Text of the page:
President Bach again calls for those involved in conflict to ‘have a direct personal
International Olympic Committee (IOC) President Thomas Bach and United Nations
Secretary-General Ban Ki-moon signed a historic agreement today at the UN
Headquarters in New York aimed at strengthening collaboration between the two
organisations at the highest level.
The agreement underlined that the IOC and the UN “share the same values of contributing
to a better and peaceful world through sport.”
The IOC, which was granted UN Observer Status in 2009, has long enjoyed strong ties
with individual UN agencies, working with them globally on a number of initiatives that use
sport as a tool for development and peace. Today’s agreement means the IOC will now
work with the UN Secretariat on a range of projects around the world.
Sport can change the world, but it cannot change the world alone.
Speaking at the announcement, IOC President Thomas Bach said, “Sport can change the
world, but it cannot change the world alone. When placing sport at the service of
humankind, we need and we want partnerships with other players in society. The Olympic
Movement is willing and ready to make its contribution to the most laudable efforts of the
United Nations to maintain and build peace and to bring along social change.”
Read President Bach’s full speech here.
The agreement, which was signed in the presence of the President of the General
Assembly, recognises the goal of the IOC and the Olympic Movement to contribute to
building a peaceful and better world by educating youth through sport without
discrimination of any kind. It also calls for respect of the autonomous organisation of sport.
The two organisations call for sporting initiatives to promote social integration and
economic development, including:
a) Access to sport for all among communities, in particular the most disadvantaged
and marginalised populations
b) Quality physical education in school settings
c) Youth empowerment, education and skills development
d) Girls’ and women’s empowerment
e) Peace-building and community dialogue
f) Healthy life-styles promotion
g) Environmental sustainability
Within this framework, the IOC, together with National Olympic Committees, International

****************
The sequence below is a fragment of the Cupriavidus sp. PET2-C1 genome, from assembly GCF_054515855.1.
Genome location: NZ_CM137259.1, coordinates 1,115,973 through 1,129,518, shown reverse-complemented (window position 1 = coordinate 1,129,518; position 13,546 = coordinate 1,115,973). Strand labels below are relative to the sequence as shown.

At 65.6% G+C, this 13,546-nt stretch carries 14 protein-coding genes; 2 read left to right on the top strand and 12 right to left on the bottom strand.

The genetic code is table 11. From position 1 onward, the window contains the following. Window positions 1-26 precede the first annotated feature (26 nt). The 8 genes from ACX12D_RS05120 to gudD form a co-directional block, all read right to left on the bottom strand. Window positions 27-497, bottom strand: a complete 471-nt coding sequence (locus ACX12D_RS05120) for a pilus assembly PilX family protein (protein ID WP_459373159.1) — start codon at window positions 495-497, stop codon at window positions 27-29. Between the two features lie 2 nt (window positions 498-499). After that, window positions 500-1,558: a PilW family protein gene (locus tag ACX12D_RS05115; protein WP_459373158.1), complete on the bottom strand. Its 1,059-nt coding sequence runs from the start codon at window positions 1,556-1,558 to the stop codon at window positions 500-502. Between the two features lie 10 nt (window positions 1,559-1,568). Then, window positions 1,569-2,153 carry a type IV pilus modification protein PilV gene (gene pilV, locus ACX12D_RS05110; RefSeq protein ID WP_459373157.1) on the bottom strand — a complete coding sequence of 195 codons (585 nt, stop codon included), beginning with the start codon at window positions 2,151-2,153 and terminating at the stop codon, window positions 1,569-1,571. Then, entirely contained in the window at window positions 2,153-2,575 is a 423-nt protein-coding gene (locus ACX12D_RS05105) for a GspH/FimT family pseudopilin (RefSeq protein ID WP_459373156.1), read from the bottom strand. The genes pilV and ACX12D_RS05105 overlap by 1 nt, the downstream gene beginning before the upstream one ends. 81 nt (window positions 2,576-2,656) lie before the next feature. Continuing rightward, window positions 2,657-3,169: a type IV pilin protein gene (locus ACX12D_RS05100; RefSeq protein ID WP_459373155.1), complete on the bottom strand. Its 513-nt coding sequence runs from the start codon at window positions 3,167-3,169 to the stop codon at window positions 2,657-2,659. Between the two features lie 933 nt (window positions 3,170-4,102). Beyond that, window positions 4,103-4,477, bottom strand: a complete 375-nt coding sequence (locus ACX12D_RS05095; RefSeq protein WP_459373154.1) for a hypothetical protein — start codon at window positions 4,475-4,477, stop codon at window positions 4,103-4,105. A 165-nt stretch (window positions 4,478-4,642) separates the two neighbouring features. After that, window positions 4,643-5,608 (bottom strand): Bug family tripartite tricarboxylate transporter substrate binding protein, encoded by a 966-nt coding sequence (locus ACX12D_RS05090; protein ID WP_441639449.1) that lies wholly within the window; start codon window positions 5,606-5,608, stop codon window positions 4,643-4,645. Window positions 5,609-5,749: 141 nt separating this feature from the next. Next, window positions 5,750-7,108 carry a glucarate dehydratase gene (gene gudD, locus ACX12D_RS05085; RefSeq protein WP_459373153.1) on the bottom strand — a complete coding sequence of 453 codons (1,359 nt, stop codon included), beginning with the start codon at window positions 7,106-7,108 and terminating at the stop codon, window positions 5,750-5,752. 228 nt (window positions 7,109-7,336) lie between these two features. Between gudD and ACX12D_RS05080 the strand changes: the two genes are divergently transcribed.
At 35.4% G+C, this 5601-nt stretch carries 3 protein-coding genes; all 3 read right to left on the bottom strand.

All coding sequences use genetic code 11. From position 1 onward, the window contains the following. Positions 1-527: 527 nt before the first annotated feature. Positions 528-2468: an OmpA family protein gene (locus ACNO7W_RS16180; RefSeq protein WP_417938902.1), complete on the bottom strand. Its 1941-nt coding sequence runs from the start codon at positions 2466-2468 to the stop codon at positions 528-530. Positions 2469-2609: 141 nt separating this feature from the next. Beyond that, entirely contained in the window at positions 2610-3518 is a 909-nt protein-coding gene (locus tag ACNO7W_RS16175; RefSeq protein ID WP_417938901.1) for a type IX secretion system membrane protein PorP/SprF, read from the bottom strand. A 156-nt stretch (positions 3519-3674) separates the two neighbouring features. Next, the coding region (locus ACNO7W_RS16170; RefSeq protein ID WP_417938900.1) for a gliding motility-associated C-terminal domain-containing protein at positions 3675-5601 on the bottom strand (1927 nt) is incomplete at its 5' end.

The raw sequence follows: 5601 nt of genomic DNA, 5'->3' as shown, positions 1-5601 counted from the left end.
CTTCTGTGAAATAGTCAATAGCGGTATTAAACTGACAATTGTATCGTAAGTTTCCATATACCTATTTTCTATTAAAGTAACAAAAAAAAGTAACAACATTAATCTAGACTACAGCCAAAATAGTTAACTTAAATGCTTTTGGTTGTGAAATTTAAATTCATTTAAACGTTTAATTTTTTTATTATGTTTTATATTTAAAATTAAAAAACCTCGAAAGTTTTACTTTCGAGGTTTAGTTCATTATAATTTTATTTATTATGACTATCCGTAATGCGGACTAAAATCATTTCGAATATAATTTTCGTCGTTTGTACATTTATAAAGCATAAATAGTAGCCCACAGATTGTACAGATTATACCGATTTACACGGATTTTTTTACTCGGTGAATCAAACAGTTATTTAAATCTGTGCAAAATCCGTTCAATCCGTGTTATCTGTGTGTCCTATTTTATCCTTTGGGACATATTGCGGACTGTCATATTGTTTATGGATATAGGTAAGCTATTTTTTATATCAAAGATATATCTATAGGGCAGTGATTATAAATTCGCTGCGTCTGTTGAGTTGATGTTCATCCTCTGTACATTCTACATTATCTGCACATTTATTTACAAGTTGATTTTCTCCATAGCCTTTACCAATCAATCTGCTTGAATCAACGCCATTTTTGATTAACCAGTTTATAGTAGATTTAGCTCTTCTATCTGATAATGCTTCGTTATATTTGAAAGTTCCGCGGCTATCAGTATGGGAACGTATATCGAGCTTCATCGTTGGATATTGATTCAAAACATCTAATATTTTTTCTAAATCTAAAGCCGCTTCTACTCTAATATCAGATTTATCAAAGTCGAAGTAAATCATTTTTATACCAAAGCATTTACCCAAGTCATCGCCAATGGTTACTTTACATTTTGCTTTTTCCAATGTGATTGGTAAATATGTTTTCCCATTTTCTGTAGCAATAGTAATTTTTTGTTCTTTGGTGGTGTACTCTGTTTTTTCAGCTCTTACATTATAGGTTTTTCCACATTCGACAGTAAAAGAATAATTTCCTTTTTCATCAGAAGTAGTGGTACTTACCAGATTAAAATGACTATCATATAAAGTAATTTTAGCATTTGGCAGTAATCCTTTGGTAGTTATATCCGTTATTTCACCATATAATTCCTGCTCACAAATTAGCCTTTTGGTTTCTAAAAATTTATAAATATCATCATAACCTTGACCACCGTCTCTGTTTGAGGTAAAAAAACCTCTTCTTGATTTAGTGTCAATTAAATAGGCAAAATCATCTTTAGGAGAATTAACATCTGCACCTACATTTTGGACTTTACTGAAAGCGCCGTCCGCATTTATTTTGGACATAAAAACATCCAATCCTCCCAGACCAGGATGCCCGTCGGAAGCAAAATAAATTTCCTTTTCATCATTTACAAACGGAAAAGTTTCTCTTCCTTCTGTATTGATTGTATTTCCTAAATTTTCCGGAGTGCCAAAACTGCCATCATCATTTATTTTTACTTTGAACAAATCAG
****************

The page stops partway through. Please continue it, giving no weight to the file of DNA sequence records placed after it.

Sports Federations, Organising Committees and individual athletes, will work together with
UN member states, UN Special Envoys, Special Advisors and Goodwill Ambassadors, UN
Specialised Agencies and UN Funds.
“The first-ever Memorandum of Understanding between our organisations is a logical step
after years of ever closer collaboration in using sport to promote development and peace,”
said Secretary-General Ban. “Sport has great power to bring people together, improve
public health and promote teamwork and mutual respect.”
On the occasion of the signing it was also announced that IOC Honorary President Rogge
was appointed as the Special Envoy of the Secretary-General for Youth Refugees and
Sport. The overall objective of the role will be to support the United Nations Secretary-
General in advancing peace, development and an inclusive society through sport. On
substantive issues, the Special Envoy will work closely with the UN High Commissioner for
In his speech the IOC President reiterated his plea from the opening and closing
ceremonies for the Olympic Winter Games in Sochi when he called on political leaders of
the world to “respect the Olympic message of goodwill, of tolerance, of excellence and of
peace.” He once again urged all those implicated in confrontation to act on the Olympic
message of dialogue and peace.
“Please have the courage to have a direct personal dialogue at the highest level in the
spirit of mutual respect, good will and peace,” he said.
Accompanying President Bach were IOC Honorary President Jacques Rogge, IOC
member in Norway and Olympic champion Ole Einar Bjørndalen, United States Olympic
Committee Secretary General Scott Blackmun and US Olympic marathon runner Meb
The delegation took part in a meeting convened by the United Nations Secretary-General
on Sport for Development and Peace at the United Nations Headquarters, marking the
International Day of Sport for Development and Peace, the first edition of which took place
on 6 April.
Keflezighi, a silver medallist at the 2004 Athens Olympic Games and most recently the
winner of the Boston Marathon on 21 April, spoke of how sport changed his life after he
was first exposed to organised sport after moving to the United States from Eritrea at the
age of 10.
“Sport is its own school of life, and some say I have earned a PhD. Sport taught me self-
discipline, commitment and perseverance. It taught me that success is achieved in small
steps, through hard work and lessons learned from your mistakes,” Keflezighi said. “In
addition to these life skills, sport gave me something else that was extremely important to a
refugee from a war-torn country. Sport gave me hope. I want to commend the IOC and the
UN for using sport to bring hope to refugee camps and peace to regions plagued by
violence. I know that these efforts are making a difference.”